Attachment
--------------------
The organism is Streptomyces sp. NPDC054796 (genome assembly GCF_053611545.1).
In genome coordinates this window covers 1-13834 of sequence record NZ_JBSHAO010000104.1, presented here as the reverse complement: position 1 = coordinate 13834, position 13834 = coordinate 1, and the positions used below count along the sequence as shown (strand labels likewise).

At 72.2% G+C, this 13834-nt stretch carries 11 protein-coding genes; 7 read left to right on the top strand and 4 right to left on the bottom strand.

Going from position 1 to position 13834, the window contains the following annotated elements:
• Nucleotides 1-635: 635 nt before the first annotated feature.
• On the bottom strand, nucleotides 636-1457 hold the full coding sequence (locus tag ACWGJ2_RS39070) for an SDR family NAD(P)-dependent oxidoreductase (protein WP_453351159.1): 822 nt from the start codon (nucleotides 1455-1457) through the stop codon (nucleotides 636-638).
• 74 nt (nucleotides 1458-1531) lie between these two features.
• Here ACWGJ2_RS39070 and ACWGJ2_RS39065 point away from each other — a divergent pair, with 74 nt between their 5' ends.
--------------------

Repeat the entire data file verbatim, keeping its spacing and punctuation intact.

The organism is Streptomyces sp. NPDC054796 (genome assembly GCF_053611545.1).
In genome coordinates this window covers 1-13834 of sequence record NZ_JBSHAO010000104.1, presented here as the reverse complement: position 1 = coordinate 13834, position 13834 = coordinate 1, and the positions used below count along the sequence as shown (strand labels likewise).

At 72.2% G+C, this 13834-nt stretch carries 11 protein-coding genes; 7 read left to right on the top strand and 4 right to left on the bottom strand.

Going from position 1 to position 13834, the window contains the following annotated elements:
• Nucleotides 1-635: 635 nt before the first annotated feature.
• On the bottom strand, nucleotides 636-1457 hold the full coding sequence (locus tag ACWGJ2_RS39070) for an SDR family NAD(P)-dependent oxidoreductase (protein WP_453351159.1): 822 nt from the start codon (nucleotides 1455-1457) through the stop codon (nucleotides 636-638).
• 74 nt (nucleotides 1458-1531) lie between these two features.
• Here ACWGJ2_RS39070 and ACWGJ2_RS39065 point away from each other — a divergent pair, with 74 nt between their 5' ends.